Employers have been giving employees cash, gift cards and time off to encourage them to get vaccinated. But, if the approach Delta Air Lines Inc. is taking to workplace vaccination is widely adopted, the days of freebie-based incentives may be ending.
On Wednesday, Delta said it would impose a $200 monthly surcharge starting Nov. 1 on unvaccinated U.S. employees who use the firm's healthcare plan.
But Delta stopped short of issuing a formal vaccine mandate, unlike the recent announcement from United Airlines Inc. One of the reasons Delta executives may have decided on a surcharge is that businesses, overall, are rejecting employer vaccine mandates, according to new data from Gartner.
"The bigger issue is that a lot of companies are afraid of alienating a significant percentage of the workforce by mandating the vaccine," said Brian Kropp, vice president of research at Gartner.
Indeed, Gartner found that only about 16% of businesses had imposed vaccination mandates, according to survey results of 300 firms released Wednesday. That percentage may rise, but with some 25% of the workforce not vaccinated, Kropp said employers are worried about a mandate's impact on a business.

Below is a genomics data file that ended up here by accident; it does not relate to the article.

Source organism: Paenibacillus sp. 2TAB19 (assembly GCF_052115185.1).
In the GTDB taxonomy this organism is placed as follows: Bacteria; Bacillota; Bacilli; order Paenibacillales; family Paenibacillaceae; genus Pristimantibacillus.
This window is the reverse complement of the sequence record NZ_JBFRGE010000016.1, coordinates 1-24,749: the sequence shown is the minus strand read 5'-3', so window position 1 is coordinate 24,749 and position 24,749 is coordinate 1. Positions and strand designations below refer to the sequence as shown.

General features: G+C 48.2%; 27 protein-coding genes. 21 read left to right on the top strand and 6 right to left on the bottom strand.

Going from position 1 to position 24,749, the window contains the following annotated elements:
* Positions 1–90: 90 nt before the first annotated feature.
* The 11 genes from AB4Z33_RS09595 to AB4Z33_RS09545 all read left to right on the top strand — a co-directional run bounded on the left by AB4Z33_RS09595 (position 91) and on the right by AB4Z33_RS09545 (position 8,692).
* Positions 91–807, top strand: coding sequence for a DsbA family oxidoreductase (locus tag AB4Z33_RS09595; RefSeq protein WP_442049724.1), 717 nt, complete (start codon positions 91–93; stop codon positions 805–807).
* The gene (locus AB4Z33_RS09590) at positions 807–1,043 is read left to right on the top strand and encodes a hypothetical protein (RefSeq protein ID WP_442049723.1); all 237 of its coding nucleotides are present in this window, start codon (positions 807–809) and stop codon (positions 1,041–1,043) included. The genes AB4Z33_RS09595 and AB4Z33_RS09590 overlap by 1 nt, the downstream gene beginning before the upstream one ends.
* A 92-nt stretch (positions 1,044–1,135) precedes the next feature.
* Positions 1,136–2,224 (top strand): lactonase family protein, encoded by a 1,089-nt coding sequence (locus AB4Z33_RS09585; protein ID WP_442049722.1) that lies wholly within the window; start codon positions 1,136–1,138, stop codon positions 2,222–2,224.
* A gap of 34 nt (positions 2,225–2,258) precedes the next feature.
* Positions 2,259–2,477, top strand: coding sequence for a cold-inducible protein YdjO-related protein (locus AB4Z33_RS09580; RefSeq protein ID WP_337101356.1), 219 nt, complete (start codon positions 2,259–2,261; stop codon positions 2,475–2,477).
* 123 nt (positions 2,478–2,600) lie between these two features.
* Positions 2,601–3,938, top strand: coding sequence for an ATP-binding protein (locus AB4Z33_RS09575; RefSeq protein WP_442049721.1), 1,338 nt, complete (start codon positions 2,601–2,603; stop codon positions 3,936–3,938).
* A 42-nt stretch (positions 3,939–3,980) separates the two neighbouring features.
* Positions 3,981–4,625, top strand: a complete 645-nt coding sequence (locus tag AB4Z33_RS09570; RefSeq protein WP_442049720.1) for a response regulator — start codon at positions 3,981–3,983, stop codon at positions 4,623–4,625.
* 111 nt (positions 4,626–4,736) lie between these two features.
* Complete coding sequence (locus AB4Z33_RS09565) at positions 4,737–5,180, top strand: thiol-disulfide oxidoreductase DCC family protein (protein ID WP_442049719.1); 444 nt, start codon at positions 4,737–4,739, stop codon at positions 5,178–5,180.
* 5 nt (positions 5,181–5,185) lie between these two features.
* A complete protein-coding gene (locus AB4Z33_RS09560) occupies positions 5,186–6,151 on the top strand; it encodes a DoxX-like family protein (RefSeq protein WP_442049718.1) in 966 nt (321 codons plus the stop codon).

If just 5% of a firm's workforce refused to get vaccinated and was fired, the company would "take a huge financial hit," Kropp said.
Brian KroppVice president of research, Gartner
Vaccination incentives are limited
Vaccination incentives have had limited progress, and, "now, we are seeing companies start to adopt stances like the approach from Delta [Air Lines]," Kropp said.
Delta justifies its costly vaccination incentive by pointing out the cost of treating unvaccinated workers.
In a memo to employees, Delta CEO Ed Bastian wrote, "The average hospital stay for COVID-19 has cost Delta $50,000 per person," to explain the basis of the added healthcare costs on unvaccinated employees. "This surcharge will be necessary to address the financial risk the decision to not vaccinate is creating for our company," he said.
Since the emergence of the delta variant, "employees who have been hospitalized with COVID were not fully vaccinated," Bastian said.
About 75% of Delta's employees are vaccinated, Bastian said. The firm has 72,000 U.S. employees and its new policy will include weekly COVID-19 testing for its unvaccinated employees.
After the Food and Drug Administration's full approval Monday to Pfizer's COVID-19, President Joe Biden urged business leaders to require vaccinations "or face strict requirements" similar to what the government recently imposed on its workforce.
Last month, the White House said it will start asking employees and on-site contractors to sign forms attesting that they have been vaccinated.
This policy requires people who do not attest to being fully vaccinated to wear a mask on the job, physically distance from all other employees and visitors, comply with a weekly or twice-weekly COVID-19 testing requirement, "and be subject to restrictions on official travel," according to a government document.
Patrick Thibodeau covers HCM and ERP technologies for TechTarget. He's worked for more than two decades as an enterprise IT reporter.